What is a Learning Disability?
People with learning disabilities have average to superior intelligence. Many are gifted in math, science, fine arts, journalism, and other creative fields. A list of such people would include Thomas Edison, Albert Einstein, Leonardo da Vinci, Winston Churchill, and many others who have changed the course of our world.
However, their tremendous strengths are offset by noticeable weaknesses – an inability to read or write, memory problems, and difficulty understanding what is heard or seen. These difficulties stem, not from a physical problem with the eyes or ears, but rather from the basic neurological functioning of the brain.
Every human brain is created with a unique pattern of strengths and weaknesses. We each have certain subjects that make sense to us easily as well as areas of difficulty that require outside explanation and extra effort to understand.
Students with learning disabilities experience an imbalance in their own ability levels. They are very good at some things, very poor at others, and feel the tension between what they can and cannot do. Frustration is a hallmark of a student with learning disabilities. Typically such students will either be failing in one or more academic areas or be expending excessive amounts of energy to succeed. Also, they are also highly inconsistent, able to do a task one day and unable the next.
A psycho-educational battery of formal and informal tests is used to determine patterns of strength and weakness as compared to intellectual ability. Testing not only helps identify learning disabilities, but NILD uses testing data to determine the best kind of instruction for each child.
Types of Learning Disabilities
Although learning deficits are as individual as thumbprints, most disabilities fall into the three basic categories: dyslexia, dysgraphia, and dyscalculia.
“Dys” means difficulty with and “lexia” means words – thus “difficulty with words”. Originally the term “Dyslexia” referred to a specific learning deficit that hindered a person’s ability to read. More recently, however, it has been used as a general term referring to the broad category of language deficits that often includes the ability to hear and manipulate sounds in words as well as the ability to read and spell words accurately and fluently. When breakdowns occur in these foundational reading skills, dyslexic students often struggle to understand what they read as well as develop vocabulary at a slower rate.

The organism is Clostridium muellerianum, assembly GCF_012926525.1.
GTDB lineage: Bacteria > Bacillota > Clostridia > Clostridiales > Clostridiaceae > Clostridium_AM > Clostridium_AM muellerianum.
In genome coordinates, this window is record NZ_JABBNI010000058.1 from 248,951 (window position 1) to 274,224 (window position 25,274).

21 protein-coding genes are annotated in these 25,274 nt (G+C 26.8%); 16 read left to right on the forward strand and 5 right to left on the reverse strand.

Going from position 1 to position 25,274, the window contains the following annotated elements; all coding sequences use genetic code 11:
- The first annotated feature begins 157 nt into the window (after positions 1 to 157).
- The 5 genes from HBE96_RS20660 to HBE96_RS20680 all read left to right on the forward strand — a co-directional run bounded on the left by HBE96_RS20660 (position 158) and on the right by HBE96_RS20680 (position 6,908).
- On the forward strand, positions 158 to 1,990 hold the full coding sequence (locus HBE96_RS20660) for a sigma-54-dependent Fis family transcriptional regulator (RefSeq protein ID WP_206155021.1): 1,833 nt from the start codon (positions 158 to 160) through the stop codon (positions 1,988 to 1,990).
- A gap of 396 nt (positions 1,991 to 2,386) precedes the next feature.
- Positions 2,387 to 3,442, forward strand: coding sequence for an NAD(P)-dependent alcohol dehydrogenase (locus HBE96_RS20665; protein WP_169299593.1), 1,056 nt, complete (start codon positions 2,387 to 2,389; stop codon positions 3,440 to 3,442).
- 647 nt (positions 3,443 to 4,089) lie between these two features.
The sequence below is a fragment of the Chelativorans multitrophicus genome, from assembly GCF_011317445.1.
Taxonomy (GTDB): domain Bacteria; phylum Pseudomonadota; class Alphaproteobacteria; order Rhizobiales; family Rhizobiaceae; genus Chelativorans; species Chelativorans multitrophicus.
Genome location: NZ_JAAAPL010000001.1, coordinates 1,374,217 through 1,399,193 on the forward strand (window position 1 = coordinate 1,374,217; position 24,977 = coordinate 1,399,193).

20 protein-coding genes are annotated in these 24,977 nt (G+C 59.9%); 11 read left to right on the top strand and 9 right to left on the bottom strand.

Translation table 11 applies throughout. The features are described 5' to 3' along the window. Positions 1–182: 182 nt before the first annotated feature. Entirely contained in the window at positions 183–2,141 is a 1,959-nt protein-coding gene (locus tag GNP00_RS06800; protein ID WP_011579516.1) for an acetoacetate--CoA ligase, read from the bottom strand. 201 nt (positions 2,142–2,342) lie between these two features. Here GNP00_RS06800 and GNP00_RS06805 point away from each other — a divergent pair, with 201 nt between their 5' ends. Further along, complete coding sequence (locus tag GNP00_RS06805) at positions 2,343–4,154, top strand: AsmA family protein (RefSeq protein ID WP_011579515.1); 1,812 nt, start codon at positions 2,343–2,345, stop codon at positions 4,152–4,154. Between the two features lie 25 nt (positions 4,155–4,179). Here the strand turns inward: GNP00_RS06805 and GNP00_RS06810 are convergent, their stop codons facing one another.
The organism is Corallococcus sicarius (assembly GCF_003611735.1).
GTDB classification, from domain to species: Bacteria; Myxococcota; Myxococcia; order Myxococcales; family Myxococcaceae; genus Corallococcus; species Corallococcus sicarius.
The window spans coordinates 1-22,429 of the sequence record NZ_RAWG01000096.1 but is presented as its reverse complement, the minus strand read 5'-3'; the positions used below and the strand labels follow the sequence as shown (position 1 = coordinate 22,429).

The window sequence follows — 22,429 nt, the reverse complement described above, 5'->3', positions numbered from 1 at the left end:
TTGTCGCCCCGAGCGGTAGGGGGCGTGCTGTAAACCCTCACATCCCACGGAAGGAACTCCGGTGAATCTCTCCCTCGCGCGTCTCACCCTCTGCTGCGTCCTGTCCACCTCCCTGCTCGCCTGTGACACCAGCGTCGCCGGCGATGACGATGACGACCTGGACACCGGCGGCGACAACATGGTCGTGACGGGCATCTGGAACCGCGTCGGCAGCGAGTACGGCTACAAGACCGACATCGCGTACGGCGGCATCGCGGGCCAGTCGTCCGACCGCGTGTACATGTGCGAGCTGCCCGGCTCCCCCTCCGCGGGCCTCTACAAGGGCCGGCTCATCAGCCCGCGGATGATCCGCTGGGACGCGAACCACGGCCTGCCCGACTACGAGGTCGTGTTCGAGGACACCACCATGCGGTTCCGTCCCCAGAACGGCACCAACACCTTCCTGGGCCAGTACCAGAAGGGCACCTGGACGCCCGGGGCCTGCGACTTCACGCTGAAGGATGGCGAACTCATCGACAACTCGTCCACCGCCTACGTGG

“Dys” means difficulty with and “graphia” means writing – thus “difficulty with writing”. The term dysgraphia refers to more than simply having poor handwriting. This term refers to those who struggle with the motor skills necessary to write thoughts on paper, spelling, and the thinking skills needed for vocabulary retrieval, clarity of thought, grammar, and memory.
“Dys” means difficulty with and “calculia” means calculations and mathematics – thus “difficulty with calculations and mathematics”. This term refers to those who struggle with basic number sense and early number concepts as well as have difficulties with math calculations and math reasoning.
These deficits can affect the following skills and academic areas:
- Visual / Auditory Perception
- Visual / Auditory Memory
- Visual / Auditory Sequencing
- Visual-Motor Coordination
- Spatial Relations (Sense of space)
- Temporal Relations (Sense of time)
- Abstract / Logical Thinking
- Academic Areas
- Reading (decoding/comprehension)
- Writing (handwriting/expression)
- Math Computation & Application